means for overriding the first and second oscillator signals to change the power output of both power converters to correct the output; and
means for removing override of the first and second oscillator signals and continuing the first and second oscillating signals from points in their cycles at which they were overridden.
This application claims the benefit of U.S. Provisional Application No. 60/227,985, filed on Aug. 25, 2000. The entire teachings of the above application are incorporated herein by reference.
This invention pertains to the control of dc/dc converters, whether they are isolated or non-isolated.
Some loads, such as microprocessors and memory, draw currents that undergo fast transients. When they do, the dc/dc converter that provides power to these loads must maintain its output voltage substantially constant in order for the load to function properly. As an example, the current drawn by a microprocessor available today makes a 25 amp change in less than 1 μs, during which time its dc supply voltage must not deviate from its nominal value by more than 5%.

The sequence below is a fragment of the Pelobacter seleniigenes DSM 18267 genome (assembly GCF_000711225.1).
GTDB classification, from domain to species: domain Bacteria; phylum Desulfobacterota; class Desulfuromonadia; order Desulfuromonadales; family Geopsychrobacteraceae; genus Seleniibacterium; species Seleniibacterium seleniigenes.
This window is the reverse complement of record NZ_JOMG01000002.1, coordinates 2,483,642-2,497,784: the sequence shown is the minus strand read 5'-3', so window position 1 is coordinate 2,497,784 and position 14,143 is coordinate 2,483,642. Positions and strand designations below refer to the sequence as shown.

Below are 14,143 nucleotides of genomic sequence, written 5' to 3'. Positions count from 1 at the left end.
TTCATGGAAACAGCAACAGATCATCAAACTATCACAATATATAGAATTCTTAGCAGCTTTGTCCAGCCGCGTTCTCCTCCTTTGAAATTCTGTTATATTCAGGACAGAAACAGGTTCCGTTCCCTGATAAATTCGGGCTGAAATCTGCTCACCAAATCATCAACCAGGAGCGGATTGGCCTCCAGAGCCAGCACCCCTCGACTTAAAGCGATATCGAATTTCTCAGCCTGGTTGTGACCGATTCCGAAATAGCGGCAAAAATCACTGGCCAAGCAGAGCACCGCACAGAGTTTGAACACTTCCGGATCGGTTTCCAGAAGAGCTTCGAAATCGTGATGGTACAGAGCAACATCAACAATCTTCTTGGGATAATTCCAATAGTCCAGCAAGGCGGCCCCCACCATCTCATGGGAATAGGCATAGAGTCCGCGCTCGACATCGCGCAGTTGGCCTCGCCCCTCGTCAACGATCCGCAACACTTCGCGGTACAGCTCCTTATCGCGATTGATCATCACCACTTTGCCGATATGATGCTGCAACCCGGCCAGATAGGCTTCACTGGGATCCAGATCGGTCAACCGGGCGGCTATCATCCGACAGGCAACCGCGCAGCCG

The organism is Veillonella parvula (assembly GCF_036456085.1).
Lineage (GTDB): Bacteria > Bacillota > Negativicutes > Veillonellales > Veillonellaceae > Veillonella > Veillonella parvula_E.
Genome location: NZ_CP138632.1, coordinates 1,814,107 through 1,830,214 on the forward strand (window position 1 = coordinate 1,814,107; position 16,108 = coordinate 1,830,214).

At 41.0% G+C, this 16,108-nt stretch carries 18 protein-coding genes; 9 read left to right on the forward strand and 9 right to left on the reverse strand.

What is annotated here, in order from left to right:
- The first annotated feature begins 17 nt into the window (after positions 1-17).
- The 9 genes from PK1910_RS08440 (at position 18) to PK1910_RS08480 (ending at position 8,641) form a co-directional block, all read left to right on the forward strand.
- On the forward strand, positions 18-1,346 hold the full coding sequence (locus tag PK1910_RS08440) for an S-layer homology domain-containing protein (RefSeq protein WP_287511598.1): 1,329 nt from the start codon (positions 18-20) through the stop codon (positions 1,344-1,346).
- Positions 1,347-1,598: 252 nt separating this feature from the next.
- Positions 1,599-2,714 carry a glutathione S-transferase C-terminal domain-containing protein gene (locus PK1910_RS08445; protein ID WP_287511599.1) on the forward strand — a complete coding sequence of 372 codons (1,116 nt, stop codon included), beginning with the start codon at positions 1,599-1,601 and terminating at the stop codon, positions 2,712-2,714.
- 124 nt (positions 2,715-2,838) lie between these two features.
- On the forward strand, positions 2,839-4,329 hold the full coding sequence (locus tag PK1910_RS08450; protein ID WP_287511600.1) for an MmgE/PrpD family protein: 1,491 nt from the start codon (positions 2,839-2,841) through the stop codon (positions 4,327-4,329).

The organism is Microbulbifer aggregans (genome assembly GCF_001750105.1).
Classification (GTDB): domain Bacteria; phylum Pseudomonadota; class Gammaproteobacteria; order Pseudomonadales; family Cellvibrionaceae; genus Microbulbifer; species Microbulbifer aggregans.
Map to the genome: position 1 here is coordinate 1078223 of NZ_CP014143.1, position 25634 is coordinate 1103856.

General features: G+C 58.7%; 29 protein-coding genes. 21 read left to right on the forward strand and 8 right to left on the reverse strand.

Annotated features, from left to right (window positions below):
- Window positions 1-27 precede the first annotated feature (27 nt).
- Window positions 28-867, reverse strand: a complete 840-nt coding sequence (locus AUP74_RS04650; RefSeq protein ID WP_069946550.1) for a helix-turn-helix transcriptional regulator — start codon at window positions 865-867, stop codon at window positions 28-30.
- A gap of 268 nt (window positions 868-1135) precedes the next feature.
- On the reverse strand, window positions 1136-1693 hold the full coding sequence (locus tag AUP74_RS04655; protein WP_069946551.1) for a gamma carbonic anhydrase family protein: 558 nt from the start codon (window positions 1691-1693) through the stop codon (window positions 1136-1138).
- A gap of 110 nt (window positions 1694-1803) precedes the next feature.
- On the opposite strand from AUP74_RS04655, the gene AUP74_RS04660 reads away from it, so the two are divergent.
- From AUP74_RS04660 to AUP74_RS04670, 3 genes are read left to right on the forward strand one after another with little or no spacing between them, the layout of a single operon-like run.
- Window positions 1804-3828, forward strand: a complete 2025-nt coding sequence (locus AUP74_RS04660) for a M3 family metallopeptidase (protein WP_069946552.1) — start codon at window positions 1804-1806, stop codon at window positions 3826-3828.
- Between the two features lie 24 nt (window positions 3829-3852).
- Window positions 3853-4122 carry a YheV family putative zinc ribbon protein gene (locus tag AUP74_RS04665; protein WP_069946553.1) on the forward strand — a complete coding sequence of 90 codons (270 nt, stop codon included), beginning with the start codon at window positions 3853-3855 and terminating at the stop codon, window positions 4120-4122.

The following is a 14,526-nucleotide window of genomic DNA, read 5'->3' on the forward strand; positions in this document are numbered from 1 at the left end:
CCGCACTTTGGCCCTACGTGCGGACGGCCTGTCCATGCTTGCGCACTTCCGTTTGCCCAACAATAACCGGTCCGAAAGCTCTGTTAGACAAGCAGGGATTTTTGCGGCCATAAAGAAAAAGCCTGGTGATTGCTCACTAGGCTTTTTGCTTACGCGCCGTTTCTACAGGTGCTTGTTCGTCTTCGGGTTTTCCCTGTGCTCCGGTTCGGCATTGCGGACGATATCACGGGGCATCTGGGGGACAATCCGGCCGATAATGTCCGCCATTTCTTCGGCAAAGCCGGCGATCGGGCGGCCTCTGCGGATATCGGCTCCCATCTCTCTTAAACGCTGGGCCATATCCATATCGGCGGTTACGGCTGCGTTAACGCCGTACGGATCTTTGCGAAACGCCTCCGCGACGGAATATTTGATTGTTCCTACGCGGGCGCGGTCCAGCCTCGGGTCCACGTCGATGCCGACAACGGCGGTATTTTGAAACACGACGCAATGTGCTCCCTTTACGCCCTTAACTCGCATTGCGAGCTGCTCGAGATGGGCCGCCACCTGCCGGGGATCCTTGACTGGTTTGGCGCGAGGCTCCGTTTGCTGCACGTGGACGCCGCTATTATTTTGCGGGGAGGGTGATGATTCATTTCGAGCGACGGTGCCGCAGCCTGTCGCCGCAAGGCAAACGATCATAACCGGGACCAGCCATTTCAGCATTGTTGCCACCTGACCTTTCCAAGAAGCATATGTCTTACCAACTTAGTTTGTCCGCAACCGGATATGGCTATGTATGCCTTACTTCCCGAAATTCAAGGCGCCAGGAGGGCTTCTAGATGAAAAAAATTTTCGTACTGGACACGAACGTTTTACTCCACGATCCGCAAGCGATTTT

A converter may include linear feedback to control the duty cycle of switching elements and thus maintain a desired output. The size of a dc/dc converter's filter elements dictates the speed with which it can respond to a load current transient. These, in turn, are determined by the converter's switching frequency and the amount of ripple that can be tolerated in the converter's input and output waveforms. The higher the switching frequency and the larger the ripple, the smaller the filter elements can be, and the faster the converter can respond to a load transient.
Unfortunately, the higher the switching frequency the lower the converter's efficiency. For many of today's most demanding loads, the switching frequency required to address the transient requirements gives too low an efficiency.